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Reestablishing the Income-Democracy Nexus

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  • Jess Benhabib
  • Alejandro Corvalan
  • Mark M. Spiegel

Abstract

A number of recent empirical studies have cast doubt on the "modernization theory" of democratization, which posits that increases in income are conducive to increases in democracy levels. This doubt stems mainly from the fact that while a strong positive correlation exists between income and democracy levels, the relationship disappears when one controls for country fixed effects. This raises the possibility that the correlation in the data reflects a third causal characteristic, such as institutional quality. In this paper, we reexamine the robustness of the income-democracy relationship. We extend the research on this topic in two dimensions: first, we make use of newer income data, which allows for the construction of larger samples with more within-country observations. Second, we concentrate on panel estimation methods that explicitly allow for the fact that the primary measures of democracy are censored with substantial mass at the boundaries, or binary censored variables. Our results show that when one uses both the new income data available and a properly non linear estimator, a statistically significant positive income-democracy relationship is robust to the inclusion of country fixed effects.

Suggested Citation

  • Jess Benhabib & Alejandro Corvalan & Mark M. Spiegel, 2011. "Reestablishing the Income-Democracy Nexus," NBER Working Papers 16832, National Bureau of Economic Research, Inc.
  • Handle: RePEc:nbr:nberwo:16832 Note: EFG POL
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    References listed on IDEAS

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    1. Fernández-Val, Iván, 2009. "Fixed effects estimation of structural parameters and marginal effects in panel probit models," Journal of Econometrics, Elsevier, vol. 150(1), pages 71-85, May.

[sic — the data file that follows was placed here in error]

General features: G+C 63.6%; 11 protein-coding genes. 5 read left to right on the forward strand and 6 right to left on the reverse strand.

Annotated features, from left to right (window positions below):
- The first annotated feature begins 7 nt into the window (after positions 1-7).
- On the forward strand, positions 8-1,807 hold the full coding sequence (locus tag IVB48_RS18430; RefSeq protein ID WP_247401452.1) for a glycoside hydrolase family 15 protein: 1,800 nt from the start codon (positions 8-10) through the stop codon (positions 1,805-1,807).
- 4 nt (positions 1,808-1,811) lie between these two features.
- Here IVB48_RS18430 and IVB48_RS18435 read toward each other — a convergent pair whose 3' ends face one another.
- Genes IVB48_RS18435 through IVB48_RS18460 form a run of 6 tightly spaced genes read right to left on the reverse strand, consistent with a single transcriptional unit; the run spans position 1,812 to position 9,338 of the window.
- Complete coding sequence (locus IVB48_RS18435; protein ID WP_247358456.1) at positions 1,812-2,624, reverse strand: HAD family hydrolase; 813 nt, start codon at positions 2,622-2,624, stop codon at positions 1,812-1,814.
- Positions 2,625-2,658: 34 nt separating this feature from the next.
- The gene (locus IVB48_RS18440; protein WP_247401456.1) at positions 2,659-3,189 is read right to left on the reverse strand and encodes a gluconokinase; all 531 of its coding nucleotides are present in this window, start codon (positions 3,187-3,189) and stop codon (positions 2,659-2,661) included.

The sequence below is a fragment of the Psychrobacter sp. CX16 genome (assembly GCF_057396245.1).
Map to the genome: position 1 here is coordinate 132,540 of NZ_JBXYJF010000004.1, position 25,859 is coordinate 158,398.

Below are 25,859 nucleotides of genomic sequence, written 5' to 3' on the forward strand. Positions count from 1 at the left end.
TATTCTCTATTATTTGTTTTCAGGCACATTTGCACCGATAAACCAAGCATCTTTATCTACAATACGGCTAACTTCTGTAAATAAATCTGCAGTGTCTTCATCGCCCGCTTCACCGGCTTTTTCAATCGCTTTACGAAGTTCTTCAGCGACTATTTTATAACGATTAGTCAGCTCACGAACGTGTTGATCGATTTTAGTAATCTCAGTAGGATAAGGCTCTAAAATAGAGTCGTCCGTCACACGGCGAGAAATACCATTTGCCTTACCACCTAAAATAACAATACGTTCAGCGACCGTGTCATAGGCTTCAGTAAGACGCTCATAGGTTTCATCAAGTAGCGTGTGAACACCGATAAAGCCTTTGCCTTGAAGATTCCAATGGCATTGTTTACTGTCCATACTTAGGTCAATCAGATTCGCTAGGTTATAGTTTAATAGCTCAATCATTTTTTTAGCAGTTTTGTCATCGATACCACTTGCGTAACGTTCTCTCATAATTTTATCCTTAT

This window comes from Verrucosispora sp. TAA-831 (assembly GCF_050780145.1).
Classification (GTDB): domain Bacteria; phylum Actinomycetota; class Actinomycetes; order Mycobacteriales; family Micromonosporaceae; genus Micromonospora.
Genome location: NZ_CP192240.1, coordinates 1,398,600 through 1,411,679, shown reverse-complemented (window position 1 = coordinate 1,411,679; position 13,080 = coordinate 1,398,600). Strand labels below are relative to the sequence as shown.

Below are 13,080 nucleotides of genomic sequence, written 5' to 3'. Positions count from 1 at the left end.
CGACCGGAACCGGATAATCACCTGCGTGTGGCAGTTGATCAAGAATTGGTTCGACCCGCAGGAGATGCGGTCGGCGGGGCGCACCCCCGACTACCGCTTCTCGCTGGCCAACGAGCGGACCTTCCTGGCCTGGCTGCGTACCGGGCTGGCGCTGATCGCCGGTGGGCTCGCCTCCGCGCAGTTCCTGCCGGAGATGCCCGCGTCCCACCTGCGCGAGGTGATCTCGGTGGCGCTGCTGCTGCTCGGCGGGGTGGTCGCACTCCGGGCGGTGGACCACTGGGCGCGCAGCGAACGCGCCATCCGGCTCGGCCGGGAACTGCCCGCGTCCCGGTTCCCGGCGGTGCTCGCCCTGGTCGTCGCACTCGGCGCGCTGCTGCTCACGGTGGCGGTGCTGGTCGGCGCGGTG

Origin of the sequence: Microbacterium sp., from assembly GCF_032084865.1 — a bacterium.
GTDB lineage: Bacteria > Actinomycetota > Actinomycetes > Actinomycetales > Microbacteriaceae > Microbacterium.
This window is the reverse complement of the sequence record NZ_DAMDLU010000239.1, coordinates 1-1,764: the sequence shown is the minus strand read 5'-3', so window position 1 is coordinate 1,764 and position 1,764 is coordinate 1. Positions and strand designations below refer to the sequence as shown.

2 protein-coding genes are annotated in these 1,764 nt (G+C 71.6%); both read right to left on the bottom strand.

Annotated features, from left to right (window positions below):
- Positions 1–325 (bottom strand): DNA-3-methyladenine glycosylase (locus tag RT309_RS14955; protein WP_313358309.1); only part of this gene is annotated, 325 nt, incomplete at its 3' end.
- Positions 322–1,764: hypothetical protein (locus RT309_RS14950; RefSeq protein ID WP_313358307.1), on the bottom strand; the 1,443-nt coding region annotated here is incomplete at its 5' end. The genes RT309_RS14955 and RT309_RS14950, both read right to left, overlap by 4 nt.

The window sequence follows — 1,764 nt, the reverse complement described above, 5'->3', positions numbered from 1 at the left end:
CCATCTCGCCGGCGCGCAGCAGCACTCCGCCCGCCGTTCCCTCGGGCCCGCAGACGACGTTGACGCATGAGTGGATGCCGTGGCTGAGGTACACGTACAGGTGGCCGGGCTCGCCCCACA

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    3. Daron Acemoglu & Simon Johnson & James A. Robinson & Pierre Yared, 2005. "From Education to Democracy?," American Economic Review, American Economic Association, vol. 95(2), pages 44-49, May.
    4. Honore, Bo E., 1993. "Orthogonality conditions for Tobit models with fixed effects and lagged dependent variables," Journal of Econometrics, Elsevier, vol. 59(1-2), pages 35-61, September.
    5. Johnson, Simon & Larson, William & Papageorgiou, Chris & Subramanian, Arvind, 2013. "Is newer better? Penn World Table Revisions and their impact on growth estimates," Journal of Monetary Economics, Elsevier, vol. 60(2), pages 255-274.
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    7. Bobba, Matteo & Coviello, Decio, 2007. "Weak instruments and weak identification, in estimating the effects of education, on democracy," Economics Letters, Elsevier, vol. 96(3), pages 301-306, September.
    8. Castelló-Climent, Amparo, 2008. "On the distribution of education and democracy," Journal of Development Economics, Elsevier, pages 179-190.
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    More about this item

    JEL classification:

    • O10 - Economic Development, Innovation, Technological Change, and Growth - - Economic Development - - - General
    • P16 - Economic Systems - - Capitalist Systems - - - Political Economy of Capitalism

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